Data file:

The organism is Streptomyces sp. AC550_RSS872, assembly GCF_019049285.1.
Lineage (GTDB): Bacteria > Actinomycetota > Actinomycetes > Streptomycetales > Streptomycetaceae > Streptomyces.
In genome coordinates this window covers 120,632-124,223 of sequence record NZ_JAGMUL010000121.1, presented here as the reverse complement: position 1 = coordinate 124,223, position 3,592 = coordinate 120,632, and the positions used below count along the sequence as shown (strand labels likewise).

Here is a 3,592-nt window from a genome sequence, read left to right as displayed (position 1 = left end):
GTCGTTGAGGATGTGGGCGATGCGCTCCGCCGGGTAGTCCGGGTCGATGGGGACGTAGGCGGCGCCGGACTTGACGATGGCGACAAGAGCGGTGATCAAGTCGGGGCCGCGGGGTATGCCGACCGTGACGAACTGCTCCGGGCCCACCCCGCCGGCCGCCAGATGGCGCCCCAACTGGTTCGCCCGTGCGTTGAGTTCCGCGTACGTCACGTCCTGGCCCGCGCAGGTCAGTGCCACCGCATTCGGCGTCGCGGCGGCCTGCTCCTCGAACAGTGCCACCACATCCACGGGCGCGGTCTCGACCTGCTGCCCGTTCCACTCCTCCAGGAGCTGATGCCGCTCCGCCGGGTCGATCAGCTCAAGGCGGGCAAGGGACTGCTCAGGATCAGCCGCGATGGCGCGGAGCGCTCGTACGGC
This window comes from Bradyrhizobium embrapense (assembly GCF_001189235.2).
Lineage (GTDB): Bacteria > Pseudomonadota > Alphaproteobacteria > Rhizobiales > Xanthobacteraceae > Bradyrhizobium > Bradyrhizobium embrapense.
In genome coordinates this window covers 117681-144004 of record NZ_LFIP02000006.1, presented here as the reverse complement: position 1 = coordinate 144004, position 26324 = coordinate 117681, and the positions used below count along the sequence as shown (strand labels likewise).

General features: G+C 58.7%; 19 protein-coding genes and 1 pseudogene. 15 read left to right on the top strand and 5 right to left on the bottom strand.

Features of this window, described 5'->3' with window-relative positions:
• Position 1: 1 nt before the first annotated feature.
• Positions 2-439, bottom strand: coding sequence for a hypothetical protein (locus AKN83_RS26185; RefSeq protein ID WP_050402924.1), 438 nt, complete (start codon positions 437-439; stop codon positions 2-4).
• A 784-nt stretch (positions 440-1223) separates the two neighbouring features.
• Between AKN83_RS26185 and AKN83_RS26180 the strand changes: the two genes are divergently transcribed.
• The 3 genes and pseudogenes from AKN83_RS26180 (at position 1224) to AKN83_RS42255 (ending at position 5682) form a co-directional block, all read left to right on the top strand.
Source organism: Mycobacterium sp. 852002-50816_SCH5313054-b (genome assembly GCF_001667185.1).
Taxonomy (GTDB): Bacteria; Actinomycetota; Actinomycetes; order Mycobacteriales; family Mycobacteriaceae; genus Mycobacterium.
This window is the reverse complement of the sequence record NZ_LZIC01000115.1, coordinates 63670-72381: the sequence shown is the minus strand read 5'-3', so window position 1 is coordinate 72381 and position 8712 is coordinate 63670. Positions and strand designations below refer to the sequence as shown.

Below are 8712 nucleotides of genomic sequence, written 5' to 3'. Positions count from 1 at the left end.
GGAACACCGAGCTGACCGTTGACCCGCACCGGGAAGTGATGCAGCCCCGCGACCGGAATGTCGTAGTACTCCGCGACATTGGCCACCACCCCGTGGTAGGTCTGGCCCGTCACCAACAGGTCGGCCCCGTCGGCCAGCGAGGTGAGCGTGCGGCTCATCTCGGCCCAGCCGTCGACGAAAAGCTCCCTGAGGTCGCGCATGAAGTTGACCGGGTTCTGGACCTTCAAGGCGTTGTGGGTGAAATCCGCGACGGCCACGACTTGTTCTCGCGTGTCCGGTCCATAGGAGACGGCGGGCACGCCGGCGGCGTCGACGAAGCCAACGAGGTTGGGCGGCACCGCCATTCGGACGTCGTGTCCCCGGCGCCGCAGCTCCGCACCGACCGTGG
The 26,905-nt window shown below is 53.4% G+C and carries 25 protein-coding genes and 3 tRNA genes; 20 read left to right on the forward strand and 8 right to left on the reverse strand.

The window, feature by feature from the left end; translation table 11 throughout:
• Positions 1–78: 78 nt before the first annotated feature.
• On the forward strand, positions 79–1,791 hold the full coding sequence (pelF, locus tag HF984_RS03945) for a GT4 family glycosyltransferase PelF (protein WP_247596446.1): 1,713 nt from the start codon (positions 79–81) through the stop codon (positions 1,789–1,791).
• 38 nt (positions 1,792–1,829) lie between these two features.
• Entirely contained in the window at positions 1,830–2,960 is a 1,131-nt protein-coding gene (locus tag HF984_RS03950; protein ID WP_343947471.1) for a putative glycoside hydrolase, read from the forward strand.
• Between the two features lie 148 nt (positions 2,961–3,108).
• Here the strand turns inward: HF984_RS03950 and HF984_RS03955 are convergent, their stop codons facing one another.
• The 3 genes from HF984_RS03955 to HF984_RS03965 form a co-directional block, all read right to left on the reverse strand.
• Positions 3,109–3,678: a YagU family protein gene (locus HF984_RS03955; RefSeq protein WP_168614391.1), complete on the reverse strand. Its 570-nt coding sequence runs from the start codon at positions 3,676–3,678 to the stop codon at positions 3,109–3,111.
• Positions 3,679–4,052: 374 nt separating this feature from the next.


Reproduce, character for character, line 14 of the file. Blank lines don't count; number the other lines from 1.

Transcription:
• Between AKN83_RS26185 and AKN83_RS26180 the strand changes: the two genes are divergently transcribed.